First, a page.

Wednesday, July 10, 2013

Officials: Criminal intent seen in Quebec crash

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Canadian officials Tuesday, July 9, 2013, strongly suggested that criminal intent contributed to the 72-car train that derailed July 6 in Lac-Megantic, Quebec, though they declined to provide details.

Quebec police inspector Michel Forget said investigators had found evidence leading them toward a criminal probe. That development runs somewhat counter to numerous scenarios offered earlier for the explosion's cause, including whether tank cars with other hazardous commodities besides crude oil were included in the consist, or whether natural gas pipes were severed when the tank cars derailed and piled into buildings, igniting and resulting in explosions and fire. Also cited as an igniting force: a cut of propane tank cars on a siding, struck by the runaway train consist when the latter derailed. 

Crew and/or railroad negligence also continue to be offered as a possible cause of the incident by some, now including Rail World CEO Edward Burkhardt, also chairman of Herndon, Maine-based Montreal, Maine & Atlantic Railway (MM&A), the short line involved. Burkhardt said Wednesday the engineer involved has been suspended. Others have noted the use of a one-person crew led to human error or oversight, contributing to the incident. Transport Canada approved one-person train operations for the MM&A last year.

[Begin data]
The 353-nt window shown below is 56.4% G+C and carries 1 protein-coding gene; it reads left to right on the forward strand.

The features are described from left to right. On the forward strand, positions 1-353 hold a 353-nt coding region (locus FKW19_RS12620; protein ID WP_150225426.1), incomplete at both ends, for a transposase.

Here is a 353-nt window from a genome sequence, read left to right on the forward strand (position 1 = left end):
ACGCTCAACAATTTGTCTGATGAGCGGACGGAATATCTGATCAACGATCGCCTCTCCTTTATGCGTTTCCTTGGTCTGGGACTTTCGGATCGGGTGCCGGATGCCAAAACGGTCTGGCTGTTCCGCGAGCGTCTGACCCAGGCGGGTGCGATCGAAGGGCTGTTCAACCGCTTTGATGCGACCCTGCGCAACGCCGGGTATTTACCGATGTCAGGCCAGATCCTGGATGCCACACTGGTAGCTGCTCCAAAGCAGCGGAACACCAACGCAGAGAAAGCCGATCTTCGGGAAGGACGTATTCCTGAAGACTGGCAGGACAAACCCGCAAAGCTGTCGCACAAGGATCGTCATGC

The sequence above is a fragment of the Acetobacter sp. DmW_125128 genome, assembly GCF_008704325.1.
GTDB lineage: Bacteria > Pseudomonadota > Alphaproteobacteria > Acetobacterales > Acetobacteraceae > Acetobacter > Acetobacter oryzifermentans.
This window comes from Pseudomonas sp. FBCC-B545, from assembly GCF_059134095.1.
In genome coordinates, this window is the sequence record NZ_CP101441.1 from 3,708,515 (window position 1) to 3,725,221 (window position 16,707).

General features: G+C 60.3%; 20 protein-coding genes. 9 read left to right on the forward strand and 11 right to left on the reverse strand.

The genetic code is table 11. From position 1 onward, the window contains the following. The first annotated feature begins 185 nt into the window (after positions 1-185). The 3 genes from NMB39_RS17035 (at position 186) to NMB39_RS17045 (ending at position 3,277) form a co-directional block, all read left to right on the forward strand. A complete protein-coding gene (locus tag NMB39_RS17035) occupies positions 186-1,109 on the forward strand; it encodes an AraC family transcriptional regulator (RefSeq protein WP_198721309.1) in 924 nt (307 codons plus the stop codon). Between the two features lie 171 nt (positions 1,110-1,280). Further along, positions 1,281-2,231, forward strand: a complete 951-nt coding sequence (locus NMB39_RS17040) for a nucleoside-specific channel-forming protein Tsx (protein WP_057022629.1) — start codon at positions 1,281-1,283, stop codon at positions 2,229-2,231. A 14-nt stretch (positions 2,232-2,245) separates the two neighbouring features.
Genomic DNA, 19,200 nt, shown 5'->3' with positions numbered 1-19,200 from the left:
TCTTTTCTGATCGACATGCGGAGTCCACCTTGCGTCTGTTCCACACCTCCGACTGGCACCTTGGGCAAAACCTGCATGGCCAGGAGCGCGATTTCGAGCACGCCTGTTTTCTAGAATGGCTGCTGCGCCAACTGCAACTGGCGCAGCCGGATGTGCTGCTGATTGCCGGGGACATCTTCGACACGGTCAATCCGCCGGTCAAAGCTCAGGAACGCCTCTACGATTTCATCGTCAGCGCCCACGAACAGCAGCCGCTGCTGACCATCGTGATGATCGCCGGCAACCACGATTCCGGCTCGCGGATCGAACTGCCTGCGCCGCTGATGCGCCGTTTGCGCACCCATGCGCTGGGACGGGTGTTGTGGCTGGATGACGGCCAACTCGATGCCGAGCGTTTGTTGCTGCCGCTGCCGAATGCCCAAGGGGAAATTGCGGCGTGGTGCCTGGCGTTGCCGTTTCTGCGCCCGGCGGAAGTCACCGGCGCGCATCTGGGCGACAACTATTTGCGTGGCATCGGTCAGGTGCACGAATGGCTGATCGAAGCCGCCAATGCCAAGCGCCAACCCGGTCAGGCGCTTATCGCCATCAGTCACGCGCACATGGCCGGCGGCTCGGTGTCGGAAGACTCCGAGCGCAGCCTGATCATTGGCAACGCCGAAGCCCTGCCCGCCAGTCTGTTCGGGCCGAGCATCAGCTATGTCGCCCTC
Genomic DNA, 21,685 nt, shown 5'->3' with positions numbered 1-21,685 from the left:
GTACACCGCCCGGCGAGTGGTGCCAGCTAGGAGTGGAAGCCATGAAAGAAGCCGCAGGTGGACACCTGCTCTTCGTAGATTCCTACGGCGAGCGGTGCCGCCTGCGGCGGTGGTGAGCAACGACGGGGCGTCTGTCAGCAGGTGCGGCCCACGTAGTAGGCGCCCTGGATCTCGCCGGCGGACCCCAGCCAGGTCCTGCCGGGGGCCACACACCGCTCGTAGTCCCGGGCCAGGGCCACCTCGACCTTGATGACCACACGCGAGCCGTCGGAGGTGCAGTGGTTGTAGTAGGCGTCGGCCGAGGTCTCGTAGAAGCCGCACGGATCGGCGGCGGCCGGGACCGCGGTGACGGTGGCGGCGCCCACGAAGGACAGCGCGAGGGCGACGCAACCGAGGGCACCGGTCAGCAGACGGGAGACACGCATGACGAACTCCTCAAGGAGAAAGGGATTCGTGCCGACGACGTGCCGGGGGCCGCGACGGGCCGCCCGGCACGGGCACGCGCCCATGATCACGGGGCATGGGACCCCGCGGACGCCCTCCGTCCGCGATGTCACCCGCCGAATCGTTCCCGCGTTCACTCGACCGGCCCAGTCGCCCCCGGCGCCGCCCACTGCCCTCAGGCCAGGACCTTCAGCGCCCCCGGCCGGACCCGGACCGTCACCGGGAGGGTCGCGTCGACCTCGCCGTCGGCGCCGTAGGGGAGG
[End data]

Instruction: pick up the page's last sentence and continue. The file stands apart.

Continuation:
Burkhardt had planned to visit Lac-Megantic on Tuesday to get a firsthand look at the significant damage levied on the town, but rescheduled the trip to Wednesday. Upon arrival Wednesday, the CEO allowed that the train's engineer may not have set enough handbrakes to effectively secure the train. MM&A President and CEO Robert Grindrod did visit Lac-Megantic prior to Wednesday, telling media representatives, “I'm devastated for the damage, I'm devastated for the loss of life and injuries and everything else that's happened.”

Burkhardt has been criticized sharply—and reportedly threatened via email—for arriving in Lac-Megantic five days after the incident, as well as for earlier statements suggesting firefighters in nearby Nantes, Quebec, shut down a locomotive while putting out a small fire on the locomotive. That, he had suggested, caused the brakes to release and the runaway train to travel toward Lac Megantic. A spokesman for the firefighters vigorously disputed the assertion. Canadian federal officials said Tuesday the train in Nantes should not have moved, even it had lost air pressure to the brakes, prompting suspicion of unauthorized actions.

Lac-Megantic lies roughly 20 miles northwest of the Maine border and about 150 miles east of Montreal. A route map of the MM&A shows the town to be the last major station prior to MM&A's crossing the Quebec-Maine border.

Authorities Tuesday said at least 15 people had died from the explosion, up from five deaths confirmed on Sunday. On Wednesday the number of people still unaccounted for, and presumed to have perished, was increased from an estimated 35 to 45.